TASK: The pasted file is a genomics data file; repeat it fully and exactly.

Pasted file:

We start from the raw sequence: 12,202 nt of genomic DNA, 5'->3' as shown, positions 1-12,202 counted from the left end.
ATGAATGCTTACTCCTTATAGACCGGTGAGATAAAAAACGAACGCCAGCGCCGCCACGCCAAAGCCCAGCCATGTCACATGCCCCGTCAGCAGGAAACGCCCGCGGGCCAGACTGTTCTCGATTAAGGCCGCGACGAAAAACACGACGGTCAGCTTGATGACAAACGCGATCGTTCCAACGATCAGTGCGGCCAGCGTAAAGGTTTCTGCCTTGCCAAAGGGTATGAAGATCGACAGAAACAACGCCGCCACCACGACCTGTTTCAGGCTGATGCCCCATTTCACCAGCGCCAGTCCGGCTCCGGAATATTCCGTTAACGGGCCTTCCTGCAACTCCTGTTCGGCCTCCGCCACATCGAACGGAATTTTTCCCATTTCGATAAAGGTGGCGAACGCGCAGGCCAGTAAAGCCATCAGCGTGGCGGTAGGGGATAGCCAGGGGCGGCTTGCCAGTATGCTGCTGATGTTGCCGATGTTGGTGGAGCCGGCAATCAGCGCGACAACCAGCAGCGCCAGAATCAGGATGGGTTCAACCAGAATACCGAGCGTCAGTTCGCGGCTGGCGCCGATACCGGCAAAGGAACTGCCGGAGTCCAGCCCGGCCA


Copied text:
We start from the raw sequence: 12,202 nt of genomic DNA, 5'->3' as shown, positions 1-12,202 counted from the left end.
ATGAATGCTTACTCCTTATAGACCGGTGAGATAAAAAACGAACGCCAGCGCCGCCACGCCAAAGCCCAGCCATGTCACATGCCCCGTCAGCAGGAAACGCCCGCGGGCCAGACTGTTCTCGATTAAGGCCGCGACGAAAAACACGACGGTCAGCTTGATGACAAACGCGATCGTTCCAACGATCAGTGCGGCCAGCGTAAAGGTTTCTGCCTTGCCAAAGGGTATGAAGATCGACAGAAACAACGCCGCCACCACGACCTGTTTCAGGCTGATGCCCCATTTCACCAGCGCCAGTCCGGCTCCGGAATATTCCGTTAACGGGCCTTCCTGCAACTCCTGTTCGGCCTCCGCCACATCGAACGGAATTTTTCCCATTTCGATAAAGGTGGCGAACGCGCAGGCCAGTAAAGCCATCAGCGTGGCGGTAGGGGATAGCCAGGGGCGGCTTGCCAGTATGCTGCTGATGTTGCCGATGTTGGTGGAGCCGGCAATCAGCGCGACAACCAGCAGCGCCAGAATCAGGATGGGTTCAACCAGAATACCGAGCGTCAGTTCGCGGCTGGCGCCGATACCGGCAAAGGAACTGCCGGAGTCCAGCCCGGCCA